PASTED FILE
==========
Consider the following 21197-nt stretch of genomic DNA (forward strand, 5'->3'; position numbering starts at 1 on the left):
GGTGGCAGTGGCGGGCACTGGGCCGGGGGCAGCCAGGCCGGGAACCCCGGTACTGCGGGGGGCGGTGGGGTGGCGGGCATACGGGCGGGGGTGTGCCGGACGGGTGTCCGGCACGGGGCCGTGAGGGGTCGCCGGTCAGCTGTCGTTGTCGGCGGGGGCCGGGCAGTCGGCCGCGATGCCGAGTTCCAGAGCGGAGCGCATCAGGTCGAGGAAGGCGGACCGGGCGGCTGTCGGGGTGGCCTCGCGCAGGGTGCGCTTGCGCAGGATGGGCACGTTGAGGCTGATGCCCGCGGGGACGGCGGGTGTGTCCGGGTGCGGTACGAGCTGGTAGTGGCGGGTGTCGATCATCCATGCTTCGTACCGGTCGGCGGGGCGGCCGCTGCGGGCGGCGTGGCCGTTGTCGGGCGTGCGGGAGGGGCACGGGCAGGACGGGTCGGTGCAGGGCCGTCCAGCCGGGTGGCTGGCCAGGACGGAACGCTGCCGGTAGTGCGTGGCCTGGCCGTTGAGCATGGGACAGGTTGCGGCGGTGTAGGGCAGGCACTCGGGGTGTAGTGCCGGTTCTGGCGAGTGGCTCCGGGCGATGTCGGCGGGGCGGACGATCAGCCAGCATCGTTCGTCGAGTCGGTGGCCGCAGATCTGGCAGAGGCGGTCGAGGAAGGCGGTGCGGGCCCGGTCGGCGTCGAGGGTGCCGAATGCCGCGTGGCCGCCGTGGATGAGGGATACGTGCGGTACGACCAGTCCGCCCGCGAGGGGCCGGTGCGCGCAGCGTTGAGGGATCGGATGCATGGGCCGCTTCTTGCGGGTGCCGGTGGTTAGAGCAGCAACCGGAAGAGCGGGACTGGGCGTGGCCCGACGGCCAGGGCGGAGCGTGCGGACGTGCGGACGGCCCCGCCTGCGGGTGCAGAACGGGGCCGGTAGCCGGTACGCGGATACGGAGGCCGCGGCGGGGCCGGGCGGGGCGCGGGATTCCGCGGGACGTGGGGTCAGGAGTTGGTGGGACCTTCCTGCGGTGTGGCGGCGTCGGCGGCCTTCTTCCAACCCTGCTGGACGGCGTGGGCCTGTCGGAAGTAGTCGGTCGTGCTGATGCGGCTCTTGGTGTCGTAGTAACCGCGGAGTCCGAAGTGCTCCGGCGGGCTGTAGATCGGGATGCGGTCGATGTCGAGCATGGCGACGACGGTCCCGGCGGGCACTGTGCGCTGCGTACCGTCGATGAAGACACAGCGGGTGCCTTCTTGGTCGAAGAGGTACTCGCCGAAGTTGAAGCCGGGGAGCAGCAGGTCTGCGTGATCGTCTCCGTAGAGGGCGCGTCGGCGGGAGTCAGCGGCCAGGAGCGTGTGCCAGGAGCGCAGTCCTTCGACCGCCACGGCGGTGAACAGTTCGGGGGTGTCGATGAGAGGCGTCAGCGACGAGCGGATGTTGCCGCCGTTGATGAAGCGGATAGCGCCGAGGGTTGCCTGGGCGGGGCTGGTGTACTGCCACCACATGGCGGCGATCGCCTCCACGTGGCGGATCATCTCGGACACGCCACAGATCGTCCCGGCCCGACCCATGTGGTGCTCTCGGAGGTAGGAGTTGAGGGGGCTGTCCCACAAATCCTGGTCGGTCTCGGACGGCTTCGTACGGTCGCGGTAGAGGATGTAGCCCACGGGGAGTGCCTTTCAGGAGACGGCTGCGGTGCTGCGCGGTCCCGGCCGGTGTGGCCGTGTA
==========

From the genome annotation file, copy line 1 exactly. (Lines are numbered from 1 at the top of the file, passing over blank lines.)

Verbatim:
Consider the following 21197-nt stretch of genomic DNA (forward strand, 5'->3'; position numbering starts at 1 on the left):